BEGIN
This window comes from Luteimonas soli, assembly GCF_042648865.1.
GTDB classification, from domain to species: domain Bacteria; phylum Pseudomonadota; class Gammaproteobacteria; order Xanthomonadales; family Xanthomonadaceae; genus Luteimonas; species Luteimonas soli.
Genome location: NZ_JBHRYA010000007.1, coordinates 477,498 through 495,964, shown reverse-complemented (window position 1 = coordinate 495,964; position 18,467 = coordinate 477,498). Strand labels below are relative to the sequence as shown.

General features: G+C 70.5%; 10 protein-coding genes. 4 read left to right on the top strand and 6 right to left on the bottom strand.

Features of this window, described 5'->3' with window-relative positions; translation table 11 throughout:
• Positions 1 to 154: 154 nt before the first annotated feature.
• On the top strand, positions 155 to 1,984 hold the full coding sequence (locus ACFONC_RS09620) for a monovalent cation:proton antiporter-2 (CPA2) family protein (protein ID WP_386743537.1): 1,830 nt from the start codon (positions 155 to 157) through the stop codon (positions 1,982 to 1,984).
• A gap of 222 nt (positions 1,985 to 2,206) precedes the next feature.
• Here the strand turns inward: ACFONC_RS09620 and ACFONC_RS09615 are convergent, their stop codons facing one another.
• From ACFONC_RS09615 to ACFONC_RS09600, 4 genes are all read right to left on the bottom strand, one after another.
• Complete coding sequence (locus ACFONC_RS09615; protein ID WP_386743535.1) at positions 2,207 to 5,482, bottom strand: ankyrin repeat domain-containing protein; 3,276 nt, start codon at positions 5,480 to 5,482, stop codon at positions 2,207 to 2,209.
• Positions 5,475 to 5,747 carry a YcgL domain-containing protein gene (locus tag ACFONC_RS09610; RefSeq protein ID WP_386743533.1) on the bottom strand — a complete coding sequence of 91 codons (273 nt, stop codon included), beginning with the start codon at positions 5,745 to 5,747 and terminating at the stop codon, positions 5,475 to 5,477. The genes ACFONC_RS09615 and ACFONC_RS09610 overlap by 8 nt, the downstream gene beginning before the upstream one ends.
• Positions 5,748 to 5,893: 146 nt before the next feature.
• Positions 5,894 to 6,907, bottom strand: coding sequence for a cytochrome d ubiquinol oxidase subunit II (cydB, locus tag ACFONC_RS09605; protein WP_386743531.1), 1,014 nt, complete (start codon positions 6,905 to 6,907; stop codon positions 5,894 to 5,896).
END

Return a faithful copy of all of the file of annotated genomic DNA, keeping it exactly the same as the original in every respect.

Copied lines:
This window comes from Luteimonas soli, assembly GCF_042648865.1.
GTDB classification, from domain to species: domain Bacteria; phylum Pseudomonadota; class Gammaproteobacteria; order Xanthomonadales; family Xanthomonadaceae; genus Luteimonas; species Luteimonas soli.
Genome location: NZ_JBHRYA010000007.1, coordinates 477,498 through 495,964, shown reverse-complemented (window position 1 = coordinate 495,964; position 18,467 = coordinate 477,498). Strand labels below are relative to the sequence as shown.

General features: G+C 70.5%; 10 protein-coding genes. 4 read left to right on the top strand and 6 right to left on the bottom strand.

Features of this window, described 5'->3' with window-relative positions; translation table 11 throughout:
• Positions 1 to 154: 154 nt before the first annotated feature.
• On the top strand, positions 155 to 1,984 hold the full coding sequence (locus ACFONC_RS09620) for a monovalent cation:proton antiporter-2 (CPA2) family protein (protein ID WP_386743537.1): 1,830 nt from the start codon (positions 155 to 157) through the stop codon (positions 1,982 to 1,984).
• A gap of 222 nt (positions 1,985 to 2,206) precedes the next feature.
• Here the strand turns inward: ACFONC_RS09620 and ACFONC_RS09615 are convergent, their stop codons facing one another.
• From ACFONC_RS09615 to ACFONC_RS09600, 4 genes are all read right to left on the bottom strand, one after another.
• Complete coding sequence (locus ACFONC_RS09615; protein ID WP_386743535.1) at positions 2,207 to 5,482, bottom strand: ankyrin repeat domain-containing protein; 3,276 nt, start codon at positions 5,480 to 5,482, stop codon at positions 2,207 to 2,209.
• Positions 5,475 to 5,747 carry a YcgL domain-containing protein gene (locus tag ACFONC_RS09610; RefSeq protein ID WP_386743533.1) on the bottom strand — a complete coding sequence of 91 codons (273 nt, stop codon included), beginning with the start codon at positions 5,745 to 5,747 and terminating at the stop codon, positions 5,475 to 5,477. The genes ACFONC_RS09615 and ACFONC_RS09610 overlap by 8 nt, the downstream gene beginning before the upstream one ends.
• Positions 5,748 to 5,893: 146 nt before the next feature.
• Positions 5,894 to 6,907, bottom strand: coding sequence for a cytochrome d ubiquinol oxidase subunit II (cydB, locus tag ACFONC_RS09605; protein WP_386743531.1), 1,014 nt, complete (start codon positions 6,905 to 6,907; stop codon positions 5,894 to 5,896).